- Develop a minimalistic wikish syntax that would be clean, readable and easy to learn, type and maintain. Support for complex layouts is not required; just plain document structure.
- Develop an implementation in Python. Should be pluggable into a Django application as template filter. Should be modular. Output must be valid XHTML.
The syntax is mature at this moment.
A working model (parser) had been created to test and improve the syntax on live projects (mostly private ones).
Code may be published after refactoring.
- Study alternatives
- Try incorporate their best features but preserve the balance between simplicity and flexibility.
- Remove hacks; simplify and optimize the core.
- Try to use an external grammar parser (see ru_python: parser generators?)
- Cute Headings’ IDs (?)
- Headers should get a-z0-9\- ids. If h2 is «Contact Information», its id is «contact-information». If a h3 with text «Telephone» is defined below, it gets this id: contact-information-telephone (i.e. inherits text from the outer heading).
Below is given a superficial overview of alternatives to Raindrop. To study them well is an important task.
- I think it’s among the best alternatives. I even tried once to abandon Raindrop in favour of it. But I couldn’t because of lack of definition lists in Markdown, noisy link markup, possibility to accidentally place a h1 within the document (where only h2+ should be allowed) and so on. But I really like the way how lists (ol and ul) can be written; I think it would be a good idea to either import that to Raindrop or to enrich Markdown with some Raindrop features.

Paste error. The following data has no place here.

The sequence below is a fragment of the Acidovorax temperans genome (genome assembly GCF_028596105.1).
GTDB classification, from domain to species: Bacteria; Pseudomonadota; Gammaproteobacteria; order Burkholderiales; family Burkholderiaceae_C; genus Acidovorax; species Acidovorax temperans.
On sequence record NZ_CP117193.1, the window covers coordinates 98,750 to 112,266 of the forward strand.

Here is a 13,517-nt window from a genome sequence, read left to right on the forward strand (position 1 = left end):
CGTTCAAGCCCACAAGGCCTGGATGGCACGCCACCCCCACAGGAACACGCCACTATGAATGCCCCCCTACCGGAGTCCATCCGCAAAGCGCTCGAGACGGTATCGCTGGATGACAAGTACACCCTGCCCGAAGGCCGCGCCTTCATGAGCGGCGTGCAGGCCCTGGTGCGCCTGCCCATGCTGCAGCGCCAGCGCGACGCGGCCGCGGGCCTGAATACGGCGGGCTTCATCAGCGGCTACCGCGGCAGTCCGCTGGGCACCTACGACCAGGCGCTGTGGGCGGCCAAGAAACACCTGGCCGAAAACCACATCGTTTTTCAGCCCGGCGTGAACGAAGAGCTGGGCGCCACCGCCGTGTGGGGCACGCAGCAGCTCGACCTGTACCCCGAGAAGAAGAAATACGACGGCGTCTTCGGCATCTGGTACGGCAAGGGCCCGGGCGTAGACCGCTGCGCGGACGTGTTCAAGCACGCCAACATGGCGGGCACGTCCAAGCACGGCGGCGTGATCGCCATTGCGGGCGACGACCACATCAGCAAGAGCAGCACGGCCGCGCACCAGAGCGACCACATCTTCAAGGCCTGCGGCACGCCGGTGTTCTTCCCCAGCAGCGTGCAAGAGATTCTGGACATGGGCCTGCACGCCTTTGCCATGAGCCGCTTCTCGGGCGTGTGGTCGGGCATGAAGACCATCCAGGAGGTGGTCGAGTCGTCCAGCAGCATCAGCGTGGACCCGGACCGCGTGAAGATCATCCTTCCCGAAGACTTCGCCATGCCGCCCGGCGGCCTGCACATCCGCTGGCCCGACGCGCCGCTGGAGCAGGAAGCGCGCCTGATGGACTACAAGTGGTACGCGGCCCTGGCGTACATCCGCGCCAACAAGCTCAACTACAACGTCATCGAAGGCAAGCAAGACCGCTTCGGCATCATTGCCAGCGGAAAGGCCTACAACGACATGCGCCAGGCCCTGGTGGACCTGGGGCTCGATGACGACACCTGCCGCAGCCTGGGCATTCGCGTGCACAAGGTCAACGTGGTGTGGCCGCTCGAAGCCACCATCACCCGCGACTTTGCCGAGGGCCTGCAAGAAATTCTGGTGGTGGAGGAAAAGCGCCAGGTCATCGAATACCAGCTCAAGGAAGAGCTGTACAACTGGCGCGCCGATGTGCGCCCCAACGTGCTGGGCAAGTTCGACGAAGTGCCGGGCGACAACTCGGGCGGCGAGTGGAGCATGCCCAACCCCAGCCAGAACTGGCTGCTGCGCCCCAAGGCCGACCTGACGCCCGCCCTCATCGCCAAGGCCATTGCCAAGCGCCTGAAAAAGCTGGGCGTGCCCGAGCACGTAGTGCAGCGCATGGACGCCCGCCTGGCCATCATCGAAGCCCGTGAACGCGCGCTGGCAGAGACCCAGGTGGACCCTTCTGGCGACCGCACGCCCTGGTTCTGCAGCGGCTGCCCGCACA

- Rather light. But, for example, each table row requires 2 extra “|” characters if compared with Raindrop; lists look ugly; headings are barely visible in source text; links are ugly as anywhere except for MediaWiki and Raindrop.
- Nice lists, perfect definition lists (ReST DL ToDo), also ReST field lists is a good idea; ugly headings (eye-candy OR easy to type) and awful tables (of two flavours) and much more pros and cons; there are, however, some ReST problems.
See also Lightweight markup languages article on Wikipedia.
The most common issues with markups are:
- most markups make it easy to emphasize a substring: _foo_, *bar*, etc. But other ones introduce surprisingly moronic approaches like typing a variable number of chars on each side of the substring (''em'', '''s.em''', ''''v.s.em'''') to define a certain grade of emphasis; this makes the text less readable, and also the chances are high to break the markup by typing a wrong number of these chars (which is not easy to catch when you look at the text).
- only Mediawiki is known to have a neat syntax for links: [http://foo.bar link text]
- invalid: everywhere the first available level of a heading is h1, but it should occur once in the entire document; moreover, it should be even taken out from the document body. AFAIK, this behaviour is supported only by Raindrop. Some markups allow you to just type ==, ## or h2., but some don’t even ask you and interpret the first level as h1!
- ugly: either you have to write extra chars at the both sides of the text, or the heading takes two lines and, to look well, the second one must contain as many dummy chars as there are in the first line — that’s dumb
- cumbersome everywhere! I’m afraid, Raindrop has no alternatives in this case. That’s bad, by the way.